client.ssl.trustStorePass: Defines the password to the trust-store.
Consider the following example, configuring SSL from the command-line through Java:
java -Dclient.ssl.enabled=false \ -Djavax.net.ssl.keyStore= \ -Djavax.net.ssl.keyStorePassword=
\ -Djavax.net.ssl.trustStore= \ -Djavax.net.ssl.trustStorePassword=
As an alternative, you can define these variables through the Java API:
System.setProperty("client.ssl.enabled", <"true"|"false">); # This will only be needed for remote binary clients System.setProperty("javax.net.ssl.keyStore", </path/to/keystore>); System.setProperty("javax.net.ssl.keyStorePassword", <keystorepass>); System.setProperty("javax.net.ssl.trustStore", </path/to/truststore>); System.setProperty("javax.net.ssl.trustStorePassword", <truststorepass>);
To verify or authenticate client certificates, you need to take a few additional steps on the server:
Export the client certificate, so that you can share it with the server:
keytool -export -alias
\ -keystore -file client_cert
Alternatively, you can do this through the console:
keytool -export -alias console -keystore orientdb-console.ks \ -file orientdb-console.cert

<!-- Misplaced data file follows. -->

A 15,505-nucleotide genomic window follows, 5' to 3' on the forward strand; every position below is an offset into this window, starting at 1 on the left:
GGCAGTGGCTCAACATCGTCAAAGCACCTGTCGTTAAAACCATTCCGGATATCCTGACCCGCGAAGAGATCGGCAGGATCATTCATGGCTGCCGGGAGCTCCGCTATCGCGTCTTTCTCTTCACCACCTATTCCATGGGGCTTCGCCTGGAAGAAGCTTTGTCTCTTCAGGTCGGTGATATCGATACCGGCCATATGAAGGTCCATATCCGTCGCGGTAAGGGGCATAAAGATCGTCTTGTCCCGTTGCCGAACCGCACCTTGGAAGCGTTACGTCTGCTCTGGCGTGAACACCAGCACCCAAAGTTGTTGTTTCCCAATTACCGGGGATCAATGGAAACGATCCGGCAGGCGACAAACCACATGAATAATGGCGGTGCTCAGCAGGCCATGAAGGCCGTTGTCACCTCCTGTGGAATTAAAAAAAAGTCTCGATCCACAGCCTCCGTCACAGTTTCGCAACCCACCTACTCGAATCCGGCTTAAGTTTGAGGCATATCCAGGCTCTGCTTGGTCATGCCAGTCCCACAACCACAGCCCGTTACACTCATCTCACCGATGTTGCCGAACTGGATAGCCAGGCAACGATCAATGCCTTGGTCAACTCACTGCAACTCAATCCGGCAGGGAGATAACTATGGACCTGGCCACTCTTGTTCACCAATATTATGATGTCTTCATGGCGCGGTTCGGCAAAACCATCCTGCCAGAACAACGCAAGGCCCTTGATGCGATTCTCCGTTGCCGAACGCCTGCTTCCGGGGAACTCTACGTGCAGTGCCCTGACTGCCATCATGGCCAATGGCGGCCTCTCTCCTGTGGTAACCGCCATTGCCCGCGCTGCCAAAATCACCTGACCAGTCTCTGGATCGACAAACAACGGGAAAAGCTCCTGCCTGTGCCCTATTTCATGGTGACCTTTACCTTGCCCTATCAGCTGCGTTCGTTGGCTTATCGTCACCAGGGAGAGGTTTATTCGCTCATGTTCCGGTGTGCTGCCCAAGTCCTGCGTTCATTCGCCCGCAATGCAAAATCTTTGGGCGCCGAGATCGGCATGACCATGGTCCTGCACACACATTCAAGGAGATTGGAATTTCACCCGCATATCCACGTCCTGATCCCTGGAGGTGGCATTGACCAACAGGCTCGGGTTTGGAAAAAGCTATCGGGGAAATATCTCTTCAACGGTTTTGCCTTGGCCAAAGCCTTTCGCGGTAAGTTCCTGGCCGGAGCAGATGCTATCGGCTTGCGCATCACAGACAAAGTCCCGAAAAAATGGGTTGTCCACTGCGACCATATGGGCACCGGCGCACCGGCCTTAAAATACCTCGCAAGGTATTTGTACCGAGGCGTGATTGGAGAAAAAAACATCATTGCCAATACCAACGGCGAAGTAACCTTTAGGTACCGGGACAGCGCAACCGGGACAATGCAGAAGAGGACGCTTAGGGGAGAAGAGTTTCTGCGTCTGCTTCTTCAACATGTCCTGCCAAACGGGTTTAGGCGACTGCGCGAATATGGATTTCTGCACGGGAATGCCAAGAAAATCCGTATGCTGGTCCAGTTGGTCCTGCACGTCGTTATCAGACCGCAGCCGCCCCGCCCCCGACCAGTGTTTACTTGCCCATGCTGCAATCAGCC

If you do not have a trust-store for the server, create one and import the client certificate. This establishes that the server trusts the client:
keytool -import -alias
-keystore orientdb.ts \ -file client_cert
Alternatively, you can manage the same through the console:
keytool -import -alias console -keystore orientdb.ts \ -file orientdb-console.cert
In the server configuration file, ensure that you have client authentication enabled for the
<socket> and that the trust-store path and password are correct:
<sockets> <socket implementation="com.orientechnologies.orient.server.network.OServerSSLSocketFactory" name="ssl"> <parameters> <parameter value="true" name="network.ssl.clientAuth"/> <parameter value="config/cert/orientdb.ks" name="network.ssl.keyStore"/> <parameter value="password" name="network.ssl.keyStorePassword"/> <!-- NOTE: We are using the trust store with the imported client cert. You can import as many client as you would like --> <parameter value="config/cert/orientdb.ts" name="network.ssl.trustStore"/> <parameter value="password" name="network.ssl.trustStorePassword"/> </parameters> </socket> ... </sockets>